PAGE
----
Determine the right CRX bundle cache size for your application
CRX Bundle Cache caches bundles, consisting of a node with all its properties. It is used by all bundle based Persistence Managers. The default size of this cache is set to 8 MB which is a part of allocated JVM heap. If an item is not found in the cache, it is read from the persistence layer.
However, default bundle cache size may not be optimized for performance in some scenarios. Hence, few tests should always be done to find out bundle cache size which suits your application. This can be analysed from miss to access ratio of the bundle cache which is captured in the error.log file as follows
cachename=crx.defaultBundleCache[ConcurrentCache@4b48638], elements=1987, usedmemorykb=4141, maxmemorykb=8192, access=27940, miss=19870
The above example shows an entry that indicates that cache was hit 27940 times. Out of this, for 19870 times, items were not found (missed) in cache and had to be fetched from the persistence layer. This is an example of high miss to access ratio of 0.71. Normally, lower the miss to access ratio, better is the performance. Hence, in such cases where ratio is high, one should increase cache size from 8 MB. However, one should NOT assign huge memory to bundle cache size either as this would impact the over all application performance. In internal tests, we found this bundle cache size value, somewhere near to 1/10th of JVM max heap size, gives best results. But this could differ for various scenarios (Read Heavy vs Write Heavy).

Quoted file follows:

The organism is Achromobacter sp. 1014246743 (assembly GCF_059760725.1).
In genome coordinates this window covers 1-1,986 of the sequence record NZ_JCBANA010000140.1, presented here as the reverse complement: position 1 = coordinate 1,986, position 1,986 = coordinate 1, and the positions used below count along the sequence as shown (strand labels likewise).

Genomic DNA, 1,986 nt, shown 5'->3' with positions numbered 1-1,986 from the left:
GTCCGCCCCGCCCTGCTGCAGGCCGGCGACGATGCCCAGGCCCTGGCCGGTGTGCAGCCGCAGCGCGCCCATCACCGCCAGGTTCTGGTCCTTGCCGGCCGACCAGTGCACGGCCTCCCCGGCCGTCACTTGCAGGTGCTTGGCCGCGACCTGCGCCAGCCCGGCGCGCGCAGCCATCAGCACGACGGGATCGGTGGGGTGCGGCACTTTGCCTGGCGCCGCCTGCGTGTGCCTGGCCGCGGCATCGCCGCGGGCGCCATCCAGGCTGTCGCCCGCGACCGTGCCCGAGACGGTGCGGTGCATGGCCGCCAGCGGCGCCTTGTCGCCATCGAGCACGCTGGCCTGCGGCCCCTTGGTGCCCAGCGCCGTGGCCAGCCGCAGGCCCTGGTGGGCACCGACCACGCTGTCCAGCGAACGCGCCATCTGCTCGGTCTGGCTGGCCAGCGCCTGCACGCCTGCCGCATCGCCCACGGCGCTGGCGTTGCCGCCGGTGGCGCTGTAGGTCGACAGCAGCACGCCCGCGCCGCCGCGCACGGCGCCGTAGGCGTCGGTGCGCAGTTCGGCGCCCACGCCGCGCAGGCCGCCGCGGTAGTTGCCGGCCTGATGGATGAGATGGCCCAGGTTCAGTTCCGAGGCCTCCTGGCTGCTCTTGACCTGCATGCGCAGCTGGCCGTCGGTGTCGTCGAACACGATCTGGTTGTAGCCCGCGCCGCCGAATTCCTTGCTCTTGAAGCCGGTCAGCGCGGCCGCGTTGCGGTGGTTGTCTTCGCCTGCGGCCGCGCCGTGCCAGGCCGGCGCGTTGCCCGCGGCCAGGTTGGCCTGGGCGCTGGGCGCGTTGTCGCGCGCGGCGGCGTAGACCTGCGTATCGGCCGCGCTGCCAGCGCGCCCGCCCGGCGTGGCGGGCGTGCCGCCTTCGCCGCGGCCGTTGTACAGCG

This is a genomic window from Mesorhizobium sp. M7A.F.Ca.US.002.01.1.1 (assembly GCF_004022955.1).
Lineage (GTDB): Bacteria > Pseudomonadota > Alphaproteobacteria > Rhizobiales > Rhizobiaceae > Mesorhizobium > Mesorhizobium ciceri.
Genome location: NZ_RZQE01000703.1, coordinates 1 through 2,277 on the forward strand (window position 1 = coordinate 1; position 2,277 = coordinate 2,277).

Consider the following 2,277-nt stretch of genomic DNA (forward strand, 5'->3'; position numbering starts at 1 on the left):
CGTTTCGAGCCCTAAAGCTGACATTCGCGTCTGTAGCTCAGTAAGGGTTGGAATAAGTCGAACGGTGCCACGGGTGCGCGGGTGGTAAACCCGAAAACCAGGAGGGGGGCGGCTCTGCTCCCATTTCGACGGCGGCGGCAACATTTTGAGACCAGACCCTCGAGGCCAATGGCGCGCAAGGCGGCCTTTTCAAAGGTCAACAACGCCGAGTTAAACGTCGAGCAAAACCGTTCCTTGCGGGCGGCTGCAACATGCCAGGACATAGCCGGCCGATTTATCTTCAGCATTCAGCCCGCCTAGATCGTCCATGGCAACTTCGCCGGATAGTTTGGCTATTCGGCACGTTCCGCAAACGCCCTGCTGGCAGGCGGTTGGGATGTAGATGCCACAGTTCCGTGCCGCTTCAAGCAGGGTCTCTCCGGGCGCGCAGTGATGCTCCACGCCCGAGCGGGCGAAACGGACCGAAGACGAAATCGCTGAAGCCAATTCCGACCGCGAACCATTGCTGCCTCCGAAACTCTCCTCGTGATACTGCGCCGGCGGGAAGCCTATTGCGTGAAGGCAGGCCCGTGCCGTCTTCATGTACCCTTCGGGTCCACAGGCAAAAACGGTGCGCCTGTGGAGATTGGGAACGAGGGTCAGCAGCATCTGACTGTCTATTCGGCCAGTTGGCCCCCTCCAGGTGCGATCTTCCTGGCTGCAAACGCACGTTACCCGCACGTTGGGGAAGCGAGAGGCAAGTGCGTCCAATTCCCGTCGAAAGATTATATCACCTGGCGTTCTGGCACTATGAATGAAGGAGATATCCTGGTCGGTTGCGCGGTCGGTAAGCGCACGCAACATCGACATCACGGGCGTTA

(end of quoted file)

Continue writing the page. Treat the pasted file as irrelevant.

In CQ 5.5, apart from error.log, bundle cache can also be monitored from JMX MBeans. In order to do so, one can access following URL:
There are a number of MBeans of type TimeSeries which can provide information on cache usage, access, miss etc. This data can be utilized in determining usage trend of bundle cache.
Bundle cache size can be changed from repository.xml and workspace.xml using following tags:
<param name="bundleCacheSize" value="256"/>
The value defined in above example is in MBs.
For more information, see the following topics: